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 Post subject: "Going over" too far?
PostPosted: Thu Feb 27, 2003 11:21 am 
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Joined: Mon Feb 05, 2001 12:01 am
Posts: 270
Location: Wisconsin
I hear a lot of dancers with lovely, high arches complain about "going over" too far in their pointe shoes. Most of these ladies say that finding the right shoe is the only way they can correct the problem.

Is this a fact? Or is there something, technique-wise, that could be helpful as well? I personally don't have this problem (my feet are servicable, at best), I'm just trying to understand the other side of the spectrum!


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 Post subject: Re: "Going over" too far?
PostPosted: Thu Feb 27, 2003 12:53 pm 
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Joined: Mon Jan 27, 2003 12:01 am
Posts: 205
Location: New York
Hi Bree. I'm just a student (20 yrs of ballet), but still a student. I'll share what helped me out, though I can't claim to know the inner workings of the anatomy of the foot and ankle as, I'm sure, some of the experts on this board can.

When I first started pointe, my foot would roll over so far that the satin would wear off my shoes well above the box and indeed, flatten it out so the box would slope upwards instead of being flat. Pretty ugly claw foot. My instep, at that point, wasn't very pronounced and the effect was very ick.

Though I gradually gained strength in my foot and found some hard shoes which helped, Repetto, hard Grishkos, I never obtained the stability and control I should have.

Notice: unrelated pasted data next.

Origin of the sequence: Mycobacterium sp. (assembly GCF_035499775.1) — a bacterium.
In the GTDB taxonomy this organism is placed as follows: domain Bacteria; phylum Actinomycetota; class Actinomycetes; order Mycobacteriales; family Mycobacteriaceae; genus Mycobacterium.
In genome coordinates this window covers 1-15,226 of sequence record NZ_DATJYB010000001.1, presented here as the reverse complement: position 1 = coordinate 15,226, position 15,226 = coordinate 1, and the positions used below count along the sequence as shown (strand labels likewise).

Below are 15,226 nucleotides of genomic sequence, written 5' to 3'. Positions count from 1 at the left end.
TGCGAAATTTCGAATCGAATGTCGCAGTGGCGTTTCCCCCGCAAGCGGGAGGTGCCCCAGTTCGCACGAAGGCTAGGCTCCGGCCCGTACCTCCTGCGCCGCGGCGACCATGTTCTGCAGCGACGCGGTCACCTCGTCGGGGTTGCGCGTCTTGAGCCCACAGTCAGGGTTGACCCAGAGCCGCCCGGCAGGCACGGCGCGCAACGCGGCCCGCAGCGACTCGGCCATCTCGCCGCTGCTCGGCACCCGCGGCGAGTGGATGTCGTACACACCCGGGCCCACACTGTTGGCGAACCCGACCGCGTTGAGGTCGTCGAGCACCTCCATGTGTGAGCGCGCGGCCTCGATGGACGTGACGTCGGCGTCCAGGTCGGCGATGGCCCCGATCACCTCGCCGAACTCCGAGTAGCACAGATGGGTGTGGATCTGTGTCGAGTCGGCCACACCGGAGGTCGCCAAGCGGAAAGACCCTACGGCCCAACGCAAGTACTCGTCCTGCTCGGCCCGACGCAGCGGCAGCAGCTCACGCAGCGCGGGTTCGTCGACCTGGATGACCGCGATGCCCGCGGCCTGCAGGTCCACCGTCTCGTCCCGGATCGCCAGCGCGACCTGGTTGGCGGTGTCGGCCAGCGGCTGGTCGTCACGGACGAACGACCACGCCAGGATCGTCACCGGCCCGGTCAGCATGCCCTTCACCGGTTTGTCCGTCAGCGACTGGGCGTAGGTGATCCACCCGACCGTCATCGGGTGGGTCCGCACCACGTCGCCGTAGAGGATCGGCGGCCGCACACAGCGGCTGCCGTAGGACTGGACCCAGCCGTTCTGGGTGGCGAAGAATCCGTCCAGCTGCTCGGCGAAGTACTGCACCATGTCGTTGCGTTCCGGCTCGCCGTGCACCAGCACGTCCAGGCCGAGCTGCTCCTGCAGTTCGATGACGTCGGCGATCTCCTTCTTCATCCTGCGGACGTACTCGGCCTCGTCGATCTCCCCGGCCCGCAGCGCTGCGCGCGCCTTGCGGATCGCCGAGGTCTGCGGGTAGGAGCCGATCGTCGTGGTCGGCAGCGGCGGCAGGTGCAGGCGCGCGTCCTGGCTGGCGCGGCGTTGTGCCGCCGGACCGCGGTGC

Once I got to college my dance teacher, Larry Robertson, suggested that I not rise onto full demi-pointe while working in flat shoes. Just for a while, to try and see if I could build some stability in my ankles. Lo and behold, in only TWO MONTHS my pointe work completely changed. I addition to my ankles being really strong, I could feel the bottom of my foot pushing into the floor in a straight line, while the top of my foot pulls up (almost like a loop of energy--if that's clear). I guess it's the feeling of strightening your foot in the shoe, instead of letting it go over.

This simple "experiment" really helped me a lot. I could hold an arabesque en pointe for a good 8 seconds unsupported. I think it helped my isolate what was happening in different parts of my foot and really work with it, instead of just being en pointe and letting my foot take the shape it wants. My foot is really quite beautiful now and STRONG. Admittedly, this experiment was done after a good 7 years of previous pointe work and my foot had already changed quite a bit from when I had started.